State Bar of Wisconsin Return to Wisconsin Employment Relations Commission Awards

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In the Matter of the Arbitration of a Dispute Between




Case 21

No. 55413



Mr. James A. Blank, Executive Director, United Northeast Educators, 1136 North Military Avenue, Green Bay, Wisconsin 54303, on behalf of United Northeast Educators.

Godfrey & Kahn, S.C., Attorneys at Law, by Mr. Dennis W. Rader, 333 Main Street, Suite 600, P.O. Box 13067, Green Bay, Wisconsin 54307-3067, on behalf of the District.


According to the terms of the 1994-97 collective bargaining agreement between Shawano-Gresham School District (District) and Shawano-Gresham Educational Support Personnel Association (Association), the parties jointly requested that the Wisconsin Employment Relations Commission designate Sharon A. Gallagher to hear and resolve a dispute between them regarding benefits for reduced/laid-off school year employes. The Commission designated Sharon A. Gallagher to hear and resolve the dispute in accord with the parties' joint request. A hearing was held at Shawano, Wisconsin on November 11, 1997. A stenographic transcript of the proceedings was made and received by December 2, 1997. The parties agreed to submit their initial briefs postmarked January 2, 1998, to be exchanged by the undersigned, and that reply briefs would be postmarked by January 16, 1998 and sent directly to the parties and to the Arbitrator.


The parties were unable to stipulate to an issue or issues to be determined in this case. The Association suggested the following issue for determination:

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Did the District violate the collective bargaining agreement and past practice when it failed to pay the District's share of the Grievants' health and dental insurance premiums for July and August, 1997 after the Grievants had completed their work year? If so, what is the appropriate remedy?

The Employer agreed that the Association's issue would be an appropriate one if the phrase "and past practice" were removed from the first issue. The parties stipulated that the Arbitrator should select between the issues of the parties after having considered the relevant evidence and argument in this case. Based upon this stipulation and the relevant evidence and argument herein, I find that the District's issues should be determined in this case.



. . .

Section 11.03: . . . Laid off employees may have their health, dental and life insurance benefits continued by paying the regular monthly prescriber group-rate premium for such benefits to the Employer.

. . .


Section 20.01: Health, Dental and Vision Insurance. The Board will pay the following portion of the annual single or family-combined health, dental and vision insurance premium according to the following chart:

For all employees hired prior to July 1, 1995:

under Section 125 of the IRS Code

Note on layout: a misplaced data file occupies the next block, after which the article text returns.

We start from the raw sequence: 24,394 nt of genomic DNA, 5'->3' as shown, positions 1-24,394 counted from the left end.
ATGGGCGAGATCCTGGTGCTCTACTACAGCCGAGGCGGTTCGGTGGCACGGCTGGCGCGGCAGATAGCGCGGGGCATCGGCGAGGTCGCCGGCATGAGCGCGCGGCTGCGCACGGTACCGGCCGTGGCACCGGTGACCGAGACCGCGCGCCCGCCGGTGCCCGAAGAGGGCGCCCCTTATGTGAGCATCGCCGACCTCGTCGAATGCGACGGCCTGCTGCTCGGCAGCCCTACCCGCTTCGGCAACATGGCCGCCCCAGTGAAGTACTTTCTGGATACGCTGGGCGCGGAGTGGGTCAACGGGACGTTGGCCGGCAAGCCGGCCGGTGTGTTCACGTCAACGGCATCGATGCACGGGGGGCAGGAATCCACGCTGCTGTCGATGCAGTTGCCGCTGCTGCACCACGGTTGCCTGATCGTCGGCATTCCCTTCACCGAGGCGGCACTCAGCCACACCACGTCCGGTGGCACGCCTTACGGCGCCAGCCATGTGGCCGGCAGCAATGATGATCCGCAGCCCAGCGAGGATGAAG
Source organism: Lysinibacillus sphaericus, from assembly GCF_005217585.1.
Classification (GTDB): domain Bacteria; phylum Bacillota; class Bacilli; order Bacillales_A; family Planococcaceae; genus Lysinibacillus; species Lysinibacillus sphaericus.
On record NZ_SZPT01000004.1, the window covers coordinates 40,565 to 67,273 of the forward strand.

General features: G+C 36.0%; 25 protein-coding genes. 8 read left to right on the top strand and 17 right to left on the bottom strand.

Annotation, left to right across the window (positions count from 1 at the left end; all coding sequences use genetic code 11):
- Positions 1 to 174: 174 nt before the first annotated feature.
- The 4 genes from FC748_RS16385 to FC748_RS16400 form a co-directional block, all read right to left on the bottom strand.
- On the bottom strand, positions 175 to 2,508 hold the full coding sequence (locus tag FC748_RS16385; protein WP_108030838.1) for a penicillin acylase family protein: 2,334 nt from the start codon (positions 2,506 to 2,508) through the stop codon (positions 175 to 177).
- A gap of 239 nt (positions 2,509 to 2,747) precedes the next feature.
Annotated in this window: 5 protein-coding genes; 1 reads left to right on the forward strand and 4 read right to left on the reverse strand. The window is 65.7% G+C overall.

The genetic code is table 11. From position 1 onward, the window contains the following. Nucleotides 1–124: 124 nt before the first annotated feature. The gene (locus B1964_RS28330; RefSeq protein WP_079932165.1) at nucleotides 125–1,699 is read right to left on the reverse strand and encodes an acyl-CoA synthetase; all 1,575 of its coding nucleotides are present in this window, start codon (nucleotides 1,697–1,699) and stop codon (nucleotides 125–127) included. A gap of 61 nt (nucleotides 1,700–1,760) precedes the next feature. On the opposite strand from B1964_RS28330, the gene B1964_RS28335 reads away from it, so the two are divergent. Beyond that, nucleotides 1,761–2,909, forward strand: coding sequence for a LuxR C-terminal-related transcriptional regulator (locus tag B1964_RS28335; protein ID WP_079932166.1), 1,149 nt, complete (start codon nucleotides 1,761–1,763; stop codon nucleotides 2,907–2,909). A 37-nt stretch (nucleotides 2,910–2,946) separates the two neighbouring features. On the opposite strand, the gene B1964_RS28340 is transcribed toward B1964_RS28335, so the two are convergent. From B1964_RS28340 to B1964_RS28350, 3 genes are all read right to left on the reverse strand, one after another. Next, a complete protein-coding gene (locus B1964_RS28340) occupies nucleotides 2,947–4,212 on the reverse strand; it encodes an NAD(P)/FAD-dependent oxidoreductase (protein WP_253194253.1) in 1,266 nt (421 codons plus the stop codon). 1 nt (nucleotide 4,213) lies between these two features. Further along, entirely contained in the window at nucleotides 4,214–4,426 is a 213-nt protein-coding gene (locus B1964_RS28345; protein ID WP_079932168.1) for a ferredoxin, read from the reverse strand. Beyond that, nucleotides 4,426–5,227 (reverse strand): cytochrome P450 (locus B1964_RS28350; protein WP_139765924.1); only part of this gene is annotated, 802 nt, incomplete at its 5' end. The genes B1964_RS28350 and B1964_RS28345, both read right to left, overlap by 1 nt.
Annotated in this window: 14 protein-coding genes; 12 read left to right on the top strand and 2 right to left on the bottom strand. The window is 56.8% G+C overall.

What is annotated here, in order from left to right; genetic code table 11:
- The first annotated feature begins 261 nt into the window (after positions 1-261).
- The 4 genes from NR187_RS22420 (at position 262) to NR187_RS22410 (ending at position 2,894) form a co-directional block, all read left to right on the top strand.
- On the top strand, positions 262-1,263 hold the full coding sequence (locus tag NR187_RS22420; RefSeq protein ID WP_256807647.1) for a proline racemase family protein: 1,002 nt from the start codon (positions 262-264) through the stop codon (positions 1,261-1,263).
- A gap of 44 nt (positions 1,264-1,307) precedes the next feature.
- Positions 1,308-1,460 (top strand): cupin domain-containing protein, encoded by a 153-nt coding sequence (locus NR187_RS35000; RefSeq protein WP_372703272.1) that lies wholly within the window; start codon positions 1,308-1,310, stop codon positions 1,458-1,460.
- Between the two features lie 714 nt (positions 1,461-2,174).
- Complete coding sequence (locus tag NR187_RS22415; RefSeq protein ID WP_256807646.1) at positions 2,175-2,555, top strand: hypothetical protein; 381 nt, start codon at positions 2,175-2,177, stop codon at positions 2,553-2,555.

All other employees scheduled to work twenty (20) hours for thirty-six (36) weeks (720) hours or more, will be eligible for a prorated percentage payment based on 1,260 hours constituting 94%.

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. . .

Section 20.01.1: Employees will contribute six percent (6%) of the anticipated funding level for participating in the medical, hospitalization, vision and dental insurance programs.

. . .


16.1 The District shall self-fund group hospital and medical coverage, HMP coverage, dental and vision coverage. Such coverages shall be provided to all employees working seventeen (17) hours or more per week and shall provide all benefits as set forth in WPS Policy #1252.1 including amendments thereto issued prior to the date of this Agreement, and are considered a part of this Agreement.

. . .

16.4 Premium Equivalent

1. The District shall pay the full cost of all self-funded plan(s).

. . .


The parties stipulated that there is no timeliness issue in this case. The parties also stipulated that the District pays the health and dental insurance premiums through the Summer for employes if those employes are to come back to work in the Fall for the District.


The parties entered into their initial contract, covering the years 1991 through 1994 as a result of an interest-arbitration award. The District won the arbitration case that resulted in that contract. During negotiations for that contract prior to impasse, the Association proposed the following language relating to employes' work year:

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14.01 Work Year: The normal work year for each employee shall be the same as he/she enjoyed during the 1990-91 fiscal year of the District. The number of days worked by employees during the District's fiscal year may be changed by the District with the providing of two weeks notice to the employee and to the Association. Any reductions in the length of any employee's work year shall not result in any reduction in pro-rated benefits for that fiscal year. This section shall not be deemed to restrict the ability of the District to implement provisions of Article XII, Layoff, of this Agreement. . .